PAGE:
Triple-digit temperatures, strong winds forecast this week 'elevate fire risk' in California – again
California fire crews, aided by cooler temperatures last week, gained the upper hand on two of the state's latest major wildfires.
The Zogg Fire was 99% contained and the Glass Fire was at 96% containment on Monday night, according to Cal Fire, a dose of welcome news for the thousands of people who were forced to flee their homes after the blazes sparked on Sept. 27.
It's too early, though, for Californians to breathe a sigh of relief. With temperatures rising again into the triple digits and strong winds in the forecast this week, officials warn this year's historic fire season may not be over.
"By midweek, we're actually expecting the wind to increase and the humidity to decrease, and so that trend is actually going to elevate fire risk across much of Northern California," Cal Fire Assistant Deputy Director Daniel Berland told USA TODAY on Monday.
A fire weather watch will be in place beginning Wednesday for Northern California's North Bay Mountains, East Bay Hills and the Santa Cruz Mountains until Friday morning. And, in Los Angeles, temperatures will be in the 90s and reach into the low 100s this week, according to the National Weather Service.
Meanwhile, Pacific Gas and Electric Co. announced a potential outage starting Wednesday in 21 counties "where dangerous weather is forecast."
But Berland and other fire experts said the state will likely experience elevated fire potential through the end of the year.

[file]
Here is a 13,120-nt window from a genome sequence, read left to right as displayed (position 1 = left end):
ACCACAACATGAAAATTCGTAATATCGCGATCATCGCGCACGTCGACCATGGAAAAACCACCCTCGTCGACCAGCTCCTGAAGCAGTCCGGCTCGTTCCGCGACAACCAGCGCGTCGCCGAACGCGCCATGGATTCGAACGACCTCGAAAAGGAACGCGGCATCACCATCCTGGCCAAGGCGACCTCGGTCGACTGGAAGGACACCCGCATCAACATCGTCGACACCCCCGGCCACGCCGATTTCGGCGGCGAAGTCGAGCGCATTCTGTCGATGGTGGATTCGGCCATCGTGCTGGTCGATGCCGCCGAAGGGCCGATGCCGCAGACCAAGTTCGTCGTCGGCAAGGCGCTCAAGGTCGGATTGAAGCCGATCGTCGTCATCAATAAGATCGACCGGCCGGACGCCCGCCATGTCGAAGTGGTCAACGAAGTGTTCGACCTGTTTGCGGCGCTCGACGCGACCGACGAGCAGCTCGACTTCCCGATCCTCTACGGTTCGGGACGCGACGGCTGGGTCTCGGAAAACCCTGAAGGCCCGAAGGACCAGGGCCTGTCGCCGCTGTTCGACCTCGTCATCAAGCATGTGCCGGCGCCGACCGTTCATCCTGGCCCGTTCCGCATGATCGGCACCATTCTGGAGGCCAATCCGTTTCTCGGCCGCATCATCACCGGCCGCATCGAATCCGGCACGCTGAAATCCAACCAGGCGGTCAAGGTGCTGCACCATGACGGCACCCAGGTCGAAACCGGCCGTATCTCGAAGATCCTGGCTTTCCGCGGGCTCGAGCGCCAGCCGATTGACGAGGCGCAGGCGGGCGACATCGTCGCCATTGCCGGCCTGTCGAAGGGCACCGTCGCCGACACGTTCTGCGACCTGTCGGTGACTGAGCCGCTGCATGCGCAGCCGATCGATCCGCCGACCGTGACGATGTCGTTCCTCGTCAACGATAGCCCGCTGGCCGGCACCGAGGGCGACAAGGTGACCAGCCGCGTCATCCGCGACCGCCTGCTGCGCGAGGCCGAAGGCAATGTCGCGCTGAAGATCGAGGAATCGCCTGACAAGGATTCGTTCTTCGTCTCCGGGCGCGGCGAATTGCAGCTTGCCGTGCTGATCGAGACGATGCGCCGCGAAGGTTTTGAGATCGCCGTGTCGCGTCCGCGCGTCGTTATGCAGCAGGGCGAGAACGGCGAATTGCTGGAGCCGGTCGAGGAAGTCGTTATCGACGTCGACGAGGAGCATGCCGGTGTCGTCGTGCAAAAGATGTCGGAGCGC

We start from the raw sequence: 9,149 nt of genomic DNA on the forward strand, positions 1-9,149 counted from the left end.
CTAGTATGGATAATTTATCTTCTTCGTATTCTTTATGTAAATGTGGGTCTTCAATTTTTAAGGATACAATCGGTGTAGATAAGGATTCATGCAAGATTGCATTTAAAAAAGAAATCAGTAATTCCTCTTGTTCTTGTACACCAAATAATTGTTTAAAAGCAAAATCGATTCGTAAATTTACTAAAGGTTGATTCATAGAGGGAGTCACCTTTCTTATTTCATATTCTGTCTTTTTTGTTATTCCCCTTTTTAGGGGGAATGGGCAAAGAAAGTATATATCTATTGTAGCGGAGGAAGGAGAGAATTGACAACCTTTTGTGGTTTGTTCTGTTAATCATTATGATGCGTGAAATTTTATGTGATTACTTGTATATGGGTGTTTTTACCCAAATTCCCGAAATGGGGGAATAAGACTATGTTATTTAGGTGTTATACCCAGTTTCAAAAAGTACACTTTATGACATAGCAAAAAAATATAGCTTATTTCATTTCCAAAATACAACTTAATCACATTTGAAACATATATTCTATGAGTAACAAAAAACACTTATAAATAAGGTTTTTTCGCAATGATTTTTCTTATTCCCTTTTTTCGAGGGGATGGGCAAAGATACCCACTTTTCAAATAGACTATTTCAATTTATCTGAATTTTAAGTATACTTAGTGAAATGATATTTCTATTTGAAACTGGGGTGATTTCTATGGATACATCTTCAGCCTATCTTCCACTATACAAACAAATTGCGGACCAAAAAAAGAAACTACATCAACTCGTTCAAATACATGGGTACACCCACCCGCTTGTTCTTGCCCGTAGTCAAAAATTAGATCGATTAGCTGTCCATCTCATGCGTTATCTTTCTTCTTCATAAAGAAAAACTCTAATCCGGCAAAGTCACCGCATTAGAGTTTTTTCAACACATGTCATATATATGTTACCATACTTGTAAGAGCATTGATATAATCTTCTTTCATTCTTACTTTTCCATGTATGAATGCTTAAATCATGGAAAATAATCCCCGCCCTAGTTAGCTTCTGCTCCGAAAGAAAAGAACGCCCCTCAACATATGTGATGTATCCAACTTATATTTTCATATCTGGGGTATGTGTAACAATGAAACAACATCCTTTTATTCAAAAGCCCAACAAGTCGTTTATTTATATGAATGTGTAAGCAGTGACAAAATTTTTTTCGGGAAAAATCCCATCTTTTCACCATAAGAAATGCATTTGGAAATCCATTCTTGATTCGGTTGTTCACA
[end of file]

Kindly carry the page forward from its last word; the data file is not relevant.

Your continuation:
"October is generally a dry month for us and, unfortunately, if you look at our history, some of our largest fires and most destructive fires have actually happened in October," Scott L. Stephens, professor of fire science at UC Berkeley, told USA TODAY.
Of the top 20 deadliest California wildfires, nine burned in October, according to Cal Fire. The second deadliest blaze was Griffith Park in Los Angeles in October 1933.
Stephens said future potential fires will likely be caused by humans because "we're probably through our lightning period now."
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A cluster of 12,000 lightning strikes over several days caused more than 600 blazes in mid-August. Last week, California reached two alarming milestones: A single fire has burned 1 million acres, bringing the total acreage burned to more than 4 million — more than double the previous record.
But fire officials have made progress.
"We will have full containment on both the Glass Fire and the Zogg Fire by next week," Berland said.
There were 14 major fires and complexes burning in California as of Monday night, with six others nearing full containment, according to Cal Fire.
Contributing: The Associated Press